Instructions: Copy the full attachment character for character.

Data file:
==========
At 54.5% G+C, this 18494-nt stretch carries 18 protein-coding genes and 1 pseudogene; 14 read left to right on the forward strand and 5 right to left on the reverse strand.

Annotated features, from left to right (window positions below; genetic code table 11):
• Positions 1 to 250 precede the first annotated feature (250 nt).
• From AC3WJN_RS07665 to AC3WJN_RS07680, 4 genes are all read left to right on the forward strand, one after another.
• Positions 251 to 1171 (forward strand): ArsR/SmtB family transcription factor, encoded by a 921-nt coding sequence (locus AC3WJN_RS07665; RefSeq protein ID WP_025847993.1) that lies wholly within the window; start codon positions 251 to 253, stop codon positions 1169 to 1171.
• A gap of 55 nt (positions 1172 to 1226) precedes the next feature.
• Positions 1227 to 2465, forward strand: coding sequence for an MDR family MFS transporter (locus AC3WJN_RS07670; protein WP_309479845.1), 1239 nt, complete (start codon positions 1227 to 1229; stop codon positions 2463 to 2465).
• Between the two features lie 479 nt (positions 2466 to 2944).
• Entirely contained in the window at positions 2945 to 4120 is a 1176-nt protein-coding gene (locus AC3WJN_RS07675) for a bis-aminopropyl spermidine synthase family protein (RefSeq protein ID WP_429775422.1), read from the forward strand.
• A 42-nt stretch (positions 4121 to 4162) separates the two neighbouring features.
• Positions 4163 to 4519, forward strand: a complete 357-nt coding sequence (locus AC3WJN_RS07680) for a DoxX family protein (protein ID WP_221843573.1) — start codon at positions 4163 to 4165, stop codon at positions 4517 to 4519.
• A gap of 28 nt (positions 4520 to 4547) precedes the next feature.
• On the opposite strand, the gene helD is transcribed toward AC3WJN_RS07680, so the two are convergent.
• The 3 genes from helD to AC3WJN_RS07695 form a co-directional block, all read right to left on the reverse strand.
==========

At 54.5% G+C, this 18494-nt stretch carries 18 protein-coding genes and 1 pseudogene; 14 read left to right on the forward strand and 5 right to left on the reverse strand.

Annotated features, from left to right (window positions below; genetic code table 11):
• Positions 1 to 250 precede the first annotated feature (250 nt).
• From AC3WJN_RS07665 to AC3WJN_RS07680, 4 genes are all read left to right on the forward strand, one after another.
• Positions 251 to 1171 (forward strand): ArsR/SmtB family transcription factor, encoded by a 921-nt coding sequence (locus AC3WJN_RS07665; RefSeq protein ID WP_025847993.1) that lies wholly within the window; start codon positions 251 to 253, stop codon positions 1169 to 1171.
• A gap of 55 nt (positions 1172 to 1226) precedes the next feature.
• Positions 1227 to 2465, forward strand: coding sequence for an MDR family MFS transporter (locus AC3WJN_RS07670; protein WP_309479845.1), 1239 nt, complete (start codon positions 1227 to 1229; stop codon positions 2463 to 2465).
• Between the two features lie 479 nt (positions 2466 to 2944).
• Entirely contained in the window at positions 2945 to 4120 is a 1176-nt protein-coding gene (locus AC3WJN_RS07675) for a bis-aminopropyl spermidine synthase family protein (RefSeq protein ID WP_429775422.1), read from the forward strand.
• A 42-nt stretch (positions 4121 to 4162) separates the two neighbouring features.
• Positions 4163 to 4519, forward strand: a complete 357-nt coding sequence (locus AC3WJN_RS07680) for a DoxX family protein (protein ID WP_221843573.1) — start codon at positions 4163 to 4165, stop codon at positions 4517 to 4519.
• A gap of 28 nt (positions 4520 to 4547) precedes the next feature.
• On the opposite strand, the gene helD is transcribed toward AC3WJN_RS07680, so the two are convergent.
• The 3 genes from helD to AC3WJN_RS07695 form a co-directional block, all read right to left on the reverse strand.